Solicitor-advocates are far more likely than barristers to act for clients in family law court hearings, research from the Bar’s regulator shows.
Figures released yesterday by the Bar Standards Board show that only about a third of clients instruct barristers when a dispute goes to court. The regulator pointed out that as most family law matters requiring legal advice never go to court, only 13 per cent of those involved used a barrister.
However, the board’s report offered some hope for the family Bar. Its researchers found that while the proportion of clients using the public access scheme for family law barristers was low, those that did had a “stronger barrister/client relationship”. The board said that those clients who instructed barristers directly without going through a solicitor “were more likely to access a greater range of services from their barrister, and all of those who used this approach would use the scheme again”.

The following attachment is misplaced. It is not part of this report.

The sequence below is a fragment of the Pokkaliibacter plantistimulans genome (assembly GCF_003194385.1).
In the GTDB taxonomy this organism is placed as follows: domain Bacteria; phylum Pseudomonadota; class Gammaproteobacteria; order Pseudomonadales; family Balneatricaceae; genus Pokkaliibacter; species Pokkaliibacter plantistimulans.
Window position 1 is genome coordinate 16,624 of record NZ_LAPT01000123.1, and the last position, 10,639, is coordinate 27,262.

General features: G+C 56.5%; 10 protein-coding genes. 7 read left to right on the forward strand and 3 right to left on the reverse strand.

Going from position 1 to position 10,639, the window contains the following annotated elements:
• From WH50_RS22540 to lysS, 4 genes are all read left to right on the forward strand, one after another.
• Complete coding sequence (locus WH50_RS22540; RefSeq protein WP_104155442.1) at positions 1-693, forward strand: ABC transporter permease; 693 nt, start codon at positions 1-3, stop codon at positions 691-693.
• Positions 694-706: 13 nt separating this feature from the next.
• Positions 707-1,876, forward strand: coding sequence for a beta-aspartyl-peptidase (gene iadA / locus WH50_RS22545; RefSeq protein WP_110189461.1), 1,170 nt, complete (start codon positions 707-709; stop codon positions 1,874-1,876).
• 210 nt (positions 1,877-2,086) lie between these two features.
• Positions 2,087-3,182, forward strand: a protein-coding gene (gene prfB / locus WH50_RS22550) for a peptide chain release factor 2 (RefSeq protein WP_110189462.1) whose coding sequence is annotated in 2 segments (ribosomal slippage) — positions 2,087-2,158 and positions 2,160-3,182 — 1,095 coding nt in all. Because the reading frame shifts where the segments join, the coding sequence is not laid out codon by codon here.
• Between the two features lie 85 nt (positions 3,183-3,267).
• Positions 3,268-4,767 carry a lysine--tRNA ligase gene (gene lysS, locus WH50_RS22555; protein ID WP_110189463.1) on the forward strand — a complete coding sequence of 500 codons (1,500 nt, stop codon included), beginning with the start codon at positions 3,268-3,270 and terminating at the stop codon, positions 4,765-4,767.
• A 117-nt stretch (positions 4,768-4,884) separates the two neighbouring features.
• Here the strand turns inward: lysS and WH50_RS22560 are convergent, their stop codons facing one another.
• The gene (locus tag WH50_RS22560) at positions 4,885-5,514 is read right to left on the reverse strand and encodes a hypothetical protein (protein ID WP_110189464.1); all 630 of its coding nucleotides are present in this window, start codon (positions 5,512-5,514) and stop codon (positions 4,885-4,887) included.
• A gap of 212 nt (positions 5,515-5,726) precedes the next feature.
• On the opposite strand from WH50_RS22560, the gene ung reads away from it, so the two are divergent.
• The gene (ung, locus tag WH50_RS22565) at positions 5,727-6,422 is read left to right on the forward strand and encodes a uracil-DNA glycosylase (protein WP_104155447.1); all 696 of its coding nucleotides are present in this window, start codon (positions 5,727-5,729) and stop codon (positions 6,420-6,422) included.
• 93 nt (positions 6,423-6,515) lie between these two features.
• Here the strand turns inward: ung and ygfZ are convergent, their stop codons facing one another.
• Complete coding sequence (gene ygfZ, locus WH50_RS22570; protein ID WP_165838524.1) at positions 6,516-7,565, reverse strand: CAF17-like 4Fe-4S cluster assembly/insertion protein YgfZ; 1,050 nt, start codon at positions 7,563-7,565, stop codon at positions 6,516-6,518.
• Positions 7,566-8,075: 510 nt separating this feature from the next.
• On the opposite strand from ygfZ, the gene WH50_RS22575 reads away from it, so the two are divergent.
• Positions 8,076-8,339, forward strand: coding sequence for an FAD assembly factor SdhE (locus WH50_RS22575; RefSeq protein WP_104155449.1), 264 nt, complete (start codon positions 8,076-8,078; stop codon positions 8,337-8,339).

According to the researchers, some clients referred by solicitors highlighted the limited contact they had with their barrister before going to court. The board said that “led to problems with the service they received, such as the barrister not providing enough information to the client, or the barrister not having all the details they needed to provide effective representation”.